On the evening of Tuesday, August 31st, 2021, the National Weather Service (NWS) predicted that Hurricane Ida would bring heavy rains to a large portion of the Ohio Valley and the Eastern Seaboard.

One of the reddest areas in the maps, indicating heavy rain and a significant likelihood of flooding, was right above New York City.

Unfortunately, the NWS forecasts were accurate, yet, the record-breaking intensity of the rain, with more than 3 inches of showers dropping in one hour, caught officials off guard. As the death toll in the Northeast swelled to 43 on Thursday, including 25 in New Jersey and 16 in New York, concerns surfaced about federal agencies’ preparedness.

The terrible weather arrived in New York after 20 people were killed in floods in a small Tennessee town while Tropical Storm Henri socked the Northeast. Prior to the heavy rains in New York and its environs, Hurricane Ida’s landfall in Louisiana left 1 million people without power for weeks.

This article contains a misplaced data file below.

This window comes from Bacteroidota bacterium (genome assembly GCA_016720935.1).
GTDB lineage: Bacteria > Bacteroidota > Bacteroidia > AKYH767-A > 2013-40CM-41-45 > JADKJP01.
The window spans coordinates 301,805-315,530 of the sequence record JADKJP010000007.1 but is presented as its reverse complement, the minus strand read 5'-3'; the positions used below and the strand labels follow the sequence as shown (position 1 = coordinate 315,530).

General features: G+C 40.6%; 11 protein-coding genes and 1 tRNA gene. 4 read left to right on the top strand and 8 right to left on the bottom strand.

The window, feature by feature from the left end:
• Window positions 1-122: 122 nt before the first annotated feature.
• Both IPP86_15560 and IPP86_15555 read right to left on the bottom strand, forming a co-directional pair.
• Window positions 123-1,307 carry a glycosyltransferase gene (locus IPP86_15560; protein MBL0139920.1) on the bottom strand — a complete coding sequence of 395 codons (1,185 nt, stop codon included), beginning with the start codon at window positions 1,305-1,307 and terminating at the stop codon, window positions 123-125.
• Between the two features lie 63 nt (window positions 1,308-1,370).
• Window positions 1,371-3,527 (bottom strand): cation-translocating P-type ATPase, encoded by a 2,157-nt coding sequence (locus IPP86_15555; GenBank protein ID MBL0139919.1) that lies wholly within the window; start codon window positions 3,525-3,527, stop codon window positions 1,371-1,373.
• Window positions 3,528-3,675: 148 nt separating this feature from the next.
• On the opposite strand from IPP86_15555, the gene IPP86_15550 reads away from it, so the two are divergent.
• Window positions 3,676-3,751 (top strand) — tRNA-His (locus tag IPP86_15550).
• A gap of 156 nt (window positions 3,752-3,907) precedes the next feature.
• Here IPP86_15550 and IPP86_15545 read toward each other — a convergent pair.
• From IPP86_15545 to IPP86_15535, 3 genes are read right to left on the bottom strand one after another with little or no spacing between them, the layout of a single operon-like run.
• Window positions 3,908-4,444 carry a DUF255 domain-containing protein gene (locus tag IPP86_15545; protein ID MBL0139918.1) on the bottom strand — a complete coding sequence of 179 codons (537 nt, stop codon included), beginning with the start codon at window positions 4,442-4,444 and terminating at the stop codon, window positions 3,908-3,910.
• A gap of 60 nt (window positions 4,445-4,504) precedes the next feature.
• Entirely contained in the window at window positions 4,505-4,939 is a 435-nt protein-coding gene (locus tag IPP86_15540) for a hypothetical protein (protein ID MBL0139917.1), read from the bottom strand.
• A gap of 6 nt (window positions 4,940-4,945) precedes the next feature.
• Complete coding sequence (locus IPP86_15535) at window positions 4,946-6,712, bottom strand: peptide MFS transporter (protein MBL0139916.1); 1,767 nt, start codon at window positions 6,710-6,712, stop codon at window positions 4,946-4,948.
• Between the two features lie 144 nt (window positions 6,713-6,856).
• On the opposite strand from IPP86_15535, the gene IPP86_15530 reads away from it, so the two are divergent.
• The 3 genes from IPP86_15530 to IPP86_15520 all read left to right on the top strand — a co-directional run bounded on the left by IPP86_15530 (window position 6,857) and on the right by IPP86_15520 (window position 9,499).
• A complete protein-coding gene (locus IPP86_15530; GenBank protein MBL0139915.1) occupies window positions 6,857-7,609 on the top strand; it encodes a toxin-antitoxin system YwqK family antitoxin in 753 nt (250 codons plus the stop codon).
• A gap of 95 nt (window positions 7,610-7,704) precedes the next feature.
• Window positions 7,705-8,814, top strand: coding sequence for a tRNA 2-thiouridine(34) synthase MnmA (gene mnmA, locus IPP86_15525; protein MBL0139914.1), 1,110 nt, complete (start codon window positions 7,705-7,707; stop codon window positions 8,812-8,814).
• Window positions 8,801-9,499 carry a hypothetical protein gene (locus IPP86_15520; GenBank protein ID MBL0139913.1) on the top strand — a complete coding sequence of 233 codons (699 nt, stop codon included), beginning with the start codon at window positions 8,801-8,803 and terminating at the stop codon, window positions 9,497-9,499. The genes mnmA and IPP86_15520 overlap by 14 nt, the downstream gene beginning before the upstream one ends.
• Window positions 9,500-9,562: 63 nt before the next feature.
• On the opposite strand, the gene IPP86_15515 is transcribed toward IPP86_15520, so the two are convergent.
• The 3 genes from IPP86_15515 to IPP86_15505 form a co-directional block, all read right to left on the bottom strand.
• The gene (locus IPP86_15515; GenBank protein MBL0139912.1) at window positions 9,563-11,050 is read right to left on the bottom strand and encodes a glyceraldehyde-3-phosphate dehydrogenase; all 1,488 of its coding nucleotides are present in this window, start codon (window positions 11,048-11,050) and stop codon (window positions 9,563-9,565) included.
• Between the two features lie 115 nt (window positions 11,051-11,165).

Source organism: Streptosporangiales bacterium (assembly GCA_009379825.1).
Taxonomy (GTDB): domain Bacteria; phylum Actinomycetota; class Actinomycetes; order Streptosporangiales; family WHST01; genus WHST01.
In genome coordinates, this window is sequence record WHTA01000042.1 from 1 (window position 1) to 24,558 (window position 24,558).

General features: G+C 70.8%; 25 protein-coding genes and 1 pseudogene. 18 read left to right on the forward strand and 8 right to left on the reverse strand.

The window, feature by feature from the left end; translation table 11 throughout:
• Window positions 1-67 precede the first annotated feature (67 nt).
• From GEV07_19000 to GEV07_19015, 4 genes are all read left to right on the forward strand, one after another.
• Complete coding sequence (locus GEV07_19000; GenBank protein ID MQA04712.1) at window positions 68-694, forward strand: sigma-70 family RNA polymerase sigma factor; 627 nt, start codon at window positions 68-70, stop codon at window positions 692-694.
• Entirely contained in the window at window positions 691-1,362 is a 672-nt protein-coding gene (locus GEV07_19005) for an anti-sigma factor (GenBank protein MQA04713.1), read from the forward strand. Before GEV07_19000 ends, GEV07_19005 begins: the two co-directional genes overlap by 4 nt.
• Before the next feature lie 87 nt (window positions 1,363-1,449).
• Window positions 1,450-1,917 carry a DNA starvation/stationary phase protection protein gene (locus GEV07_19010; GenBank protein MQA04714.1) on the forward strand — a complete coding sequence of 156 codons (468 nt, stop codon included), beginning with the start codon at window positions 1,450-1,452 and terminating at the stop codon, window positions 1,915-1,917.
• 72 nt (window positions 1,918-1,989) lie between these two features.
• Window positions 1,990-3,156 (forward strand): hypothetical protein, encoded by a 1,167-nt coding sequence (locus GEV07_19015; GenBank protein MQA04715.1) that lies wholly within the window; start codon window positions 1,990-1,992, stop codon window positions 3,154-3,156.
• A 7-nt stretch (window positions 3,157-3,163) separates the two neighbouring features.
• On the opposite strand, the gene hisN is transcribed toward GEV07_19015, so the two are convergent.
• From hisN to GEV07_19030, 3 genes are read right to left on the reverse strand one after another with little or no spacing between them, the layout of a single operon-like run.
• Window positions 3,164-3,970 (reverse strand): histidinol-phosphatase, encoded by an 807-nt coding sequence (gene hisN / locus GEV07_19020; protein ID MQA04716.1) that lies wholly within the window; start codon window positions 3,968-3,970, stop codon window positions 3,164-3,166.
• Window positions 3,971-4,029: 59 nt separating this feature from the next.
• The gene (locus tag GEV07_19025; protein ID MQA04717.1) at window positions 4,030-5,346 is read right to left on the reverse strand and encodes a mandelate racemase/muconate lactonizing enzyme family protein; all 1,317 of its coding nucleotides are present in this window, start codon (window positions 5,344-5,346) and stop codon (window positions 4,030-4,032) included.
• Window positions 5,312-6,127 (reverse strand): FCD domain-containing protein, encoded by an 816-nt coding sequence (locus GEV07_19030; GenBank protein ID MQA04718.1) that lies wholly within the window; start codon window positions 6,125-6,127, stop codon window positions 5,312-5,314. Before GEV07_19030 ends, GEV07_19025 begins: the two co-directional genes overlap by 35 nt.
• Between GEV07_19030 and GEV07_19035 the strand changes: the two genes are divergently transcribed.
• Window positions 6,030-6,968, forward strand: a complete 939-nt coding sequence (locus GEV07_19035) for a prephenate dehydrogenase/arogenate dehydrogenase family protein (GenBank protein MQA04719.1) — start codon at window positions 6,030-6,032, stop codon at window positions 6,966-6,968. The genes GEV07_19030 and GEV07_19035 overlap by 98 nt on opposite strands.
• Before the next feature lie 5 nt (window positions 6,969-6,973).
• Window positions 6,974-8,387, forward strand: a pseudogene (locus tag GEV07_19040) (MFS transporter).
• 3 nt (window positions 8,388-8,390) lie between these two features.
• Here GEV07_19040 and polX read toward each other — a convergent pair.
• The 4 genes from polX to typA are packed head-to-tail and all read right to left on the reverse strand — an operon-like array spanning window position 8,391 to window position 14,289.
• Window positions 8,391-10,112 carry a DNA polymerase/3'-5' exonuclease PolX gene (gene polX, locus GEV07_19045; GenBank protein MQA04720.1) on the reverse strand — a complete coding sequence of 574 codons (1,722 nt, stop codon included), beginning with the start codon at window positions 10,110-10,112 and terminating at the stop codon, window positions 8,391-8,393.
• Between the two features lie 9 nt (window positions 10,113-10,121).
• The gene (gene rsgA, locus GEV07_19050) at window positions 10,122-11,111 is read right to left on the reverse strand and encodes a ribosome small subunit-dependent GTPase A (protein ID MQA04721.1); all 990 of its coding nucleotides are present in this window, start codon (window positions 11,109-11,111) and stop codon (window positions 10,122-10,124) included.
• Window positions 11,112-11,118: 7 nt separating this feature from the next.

As Hurricane Ida escalated, the NWS reported 3.15 inches of rain in Central Park in one hour, significantly above the 1.94 inches recorded during Tropical Storm Henri on the night of August 22. The latter was believed to be the most intense storm in the park at the time.

By 6 a.m., more than 61,000 households and businesses in New Jersey were without power, marking the adverse effects of the weather event.

Even though no one could have predicted the severity of two weather catastrophes 10 days apart, city officials produced a citywide report of floods induced by rains in May.

The research attempted to address forecasts that the city will see an increase in extreme rainfall events over the course of the century. This prediction includes a probable 25% increase in annual rainfall and the number of rainy days.